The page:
- P11D Value: £31,530
- BIK band 2017/2018: 9%
- 5-door SUV PHEV
- 224bhp (comb) 1.5 litre 3cyl petrol-electric / six-speed auto AWD
- CO2 Emissions: 49g/km; 134.5mpg
- Performance: 6.8sec/123mph
What is it?
The MINI Countryman S E ALL4 is the first production plug-in hybrid MINI, available in the largest model – the latest Countryman SUV.
Badged the Cooper S E, business-friendly highlights include just 49g/km emissions, 134.5mpg and this sub-7-second 0-62mph MINI is eligible for the £2,500 OLEV Government Grant.
Available to order now, UK deliveries will start in June. However, Business Car Manager was lucky enough to get an early drive of this new green contender at the international launch.
- That refined combination of the 136bhp three-cylinder 1.5-litre TwinPower petrol and rear-mounted electric motor, with lithium-ion high voltage battery pack mounted under the boot floor, adding another 88bhp. With the petrol engine and electric motor together, power totals a more hot hatch-like 224bhp.
- There are different drive modes for the Countryman S E ALL4, which are accessible via one of the toggle switches on the centre console. Replacing a toggle on the standard car, the eDrive toggle as it’s called, can switch the Countryman between Auto eDrive, Max eDrive and Save Battery modes. Auto eDrive keeps this car in full-electric mode up to 50mph, then cuts the engine in at higher speeds – or when the battery falls below 7%. Max eDrive on the other hand puts this MINI in full electric mode with a top speed of 78mph, for a range of 25 miles. Finally the ‘Save Battery’ mode does exactly what it says and this MINI is petrol powered only, keeping battery power above 90% charge.
- It might start off in electric mode, but plug-in hybrid or not, this Countyrman feels quick off the mark, plus impressively smooth and refined. The petrol/electric drivetrain remains smooth when moving between the two powerplants. The performance is best described as peppy and is well-matched to the slick-shifting, six-speed steptronic automatic transmission.
- Despite the extra weight of the battery pack and motor, they seem to have little effect on the Countryman’s reasonably sharp and sporty dynamics. For starters, the steering remains as sharp and precise as ever, meaning you can really attack corners. The Countryman is a tall car and there is some body roll when cornering – although there’s plenty of grip from the ALL4 all-wheel drive system. The ride on the optional 18-inch alloys was generally refined too.
- That battery pack and electric motor mean 45 litres less space and the rear seat is also mounted slightly higher. Even with 405 litres, this MINI’s boot remains usefully practical – there’s still a smaller underfloor stowage area. You don’t notice the raised rear seat either and like all other new Countrymans, there’s plenty of rear legroom and room for three.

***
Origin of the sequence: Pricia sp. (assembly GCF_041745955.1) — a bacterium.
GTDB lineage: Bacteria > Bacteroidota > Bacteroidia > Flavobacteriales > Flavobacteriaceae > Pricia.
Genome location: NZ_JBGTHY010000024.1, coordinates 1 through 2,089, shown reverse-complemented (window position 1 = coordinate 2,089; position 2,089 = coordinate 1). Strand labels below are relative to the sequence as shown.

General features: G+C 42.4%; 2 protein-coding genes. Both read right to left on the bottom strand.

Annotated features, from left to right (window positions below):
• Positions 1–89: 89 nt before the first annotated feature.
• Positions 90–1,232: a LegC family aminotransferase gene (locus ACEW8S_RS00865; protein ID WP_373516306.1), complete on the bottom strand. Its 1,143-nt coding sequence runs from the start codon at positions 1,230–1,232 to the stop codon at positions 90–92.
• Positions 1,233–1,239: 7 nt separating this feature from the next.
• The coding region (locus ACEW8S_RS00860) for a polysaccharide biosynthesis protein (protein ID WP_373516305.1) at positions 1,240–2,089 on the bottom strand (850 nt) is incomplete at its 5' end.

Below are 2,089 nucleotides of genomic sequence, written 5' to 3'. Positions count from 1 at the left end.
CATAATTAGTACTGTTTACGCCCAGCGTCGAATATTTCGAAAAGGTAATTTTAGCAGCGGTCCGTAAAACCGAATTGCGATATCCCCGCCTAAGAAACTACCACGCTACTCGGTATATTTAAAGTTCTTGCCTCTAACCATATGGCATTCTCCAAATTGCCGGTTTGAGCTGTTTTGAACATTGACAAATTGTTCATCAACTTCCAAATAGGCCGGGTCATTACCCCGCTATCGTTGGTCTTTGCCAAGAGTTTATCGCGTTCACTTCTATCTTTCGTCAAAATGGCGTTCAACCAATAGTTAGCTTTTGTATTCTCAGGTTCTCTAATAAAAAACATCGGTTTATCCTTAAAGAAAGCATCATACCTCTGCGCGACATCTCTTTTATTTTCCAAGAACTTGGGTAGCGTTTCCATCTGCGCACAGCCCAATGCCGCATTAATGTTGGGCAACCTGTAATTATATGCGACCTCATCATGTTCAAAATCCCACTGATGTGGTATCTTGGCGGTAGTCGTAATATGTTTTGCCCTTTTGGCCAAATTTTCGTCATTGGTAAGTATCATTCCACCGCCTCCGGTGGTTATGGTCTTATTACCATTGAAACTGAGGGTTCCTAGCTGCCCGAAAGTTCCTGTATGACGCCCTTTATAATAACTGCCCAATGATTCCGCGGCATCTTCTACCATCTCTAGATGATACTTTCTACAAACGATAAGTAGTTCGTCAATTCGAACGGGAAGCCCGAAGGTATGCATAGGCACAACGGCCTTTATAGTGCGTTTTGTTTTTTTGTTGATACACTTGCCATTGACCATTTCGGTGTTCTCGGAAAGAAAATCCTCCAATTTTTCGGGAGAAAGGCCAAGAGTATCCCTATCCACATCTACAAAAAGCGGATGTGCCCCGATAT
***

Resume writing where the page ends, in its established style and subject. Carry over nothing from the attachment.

- At first glance, the Cooper S E ALL4 looks the same as a standard MINI Countryman Cooper S – much bigger and more masculine than the first-generation model. Look closer and you’ll spot the unique chromed ‘E’ side scuttles of the Cooper SE, one of which on the left-hand side hides the charging point for the power pack. Points will be scored for spotting the yellow highlights (all the ’S’ logos are coloured yellow and the start/stop toggle switch), while at the back there’s another chromed ‘E’ badge and a single exhaust pipe rather than the usual twin Cooper S ones.
- Even after applying the OLEV Government Grant of £2,500, the MINI Countryman S E ALL4 is pricey at £29,085 (£31,585 without the grant). It is however well-equipped for the money with standard features including sat-nav, Bluetooth, Driving Modes and cruise control. This might be a MINI plug-in hybrid, but there’s still the same level of personalisation options available for those with the budget.
- The boot-floor mounted lithium-ion battery takes between 2 hours 15 and 3 hours 15 to charge. It can be charged via a conventional plug, wall box, or public charging station and comes with a six-year, 60,000-mile warranty.
- Despite the changes in salary sacrifice which did survive the modified Finance Bill to meet the election call, ultra-low emission vehicles like this MINI escape the changes, while company car tax (BIK) rates are attractively low, rising to just 16% over the next three years.
- No MINI is ever cheap and even after the OLEV grant at £29,085 it still looks pricey. There are also questionmarks to consider about the future costs of public charging and how long the OLEV grant will carry on.
- Potholed roads and extreme cornering are the only time you’ll feel this Countryman’s extra weight from the battery pack and motor. The ride and handling seems to unravel a little bit.
- If you do a lot of town work, that 25-mile electric-only range seems quick to run out. However using the Cooper S E’s different driving modes could lessen this problem.
Verdict on MINI Countryman Cooper S E ALL4
Running a plug-in hybrid as a company car still makes sense financially and the MINI Countryman S E ALL4 goes right to the top of its class in our opinion.
Great to drive and almost as practical as the standard car, there are no obvious rivals unless you consider the bigger, older Mitsubishi Outlander PHEV.
Our only criticisms are that it is still expensive, plus if you do a lot of in-town driving, that 25 mile electric only range soon runs out and the extra weight of the battery pack and motor make themselves more obvious on the worst road surfaces.
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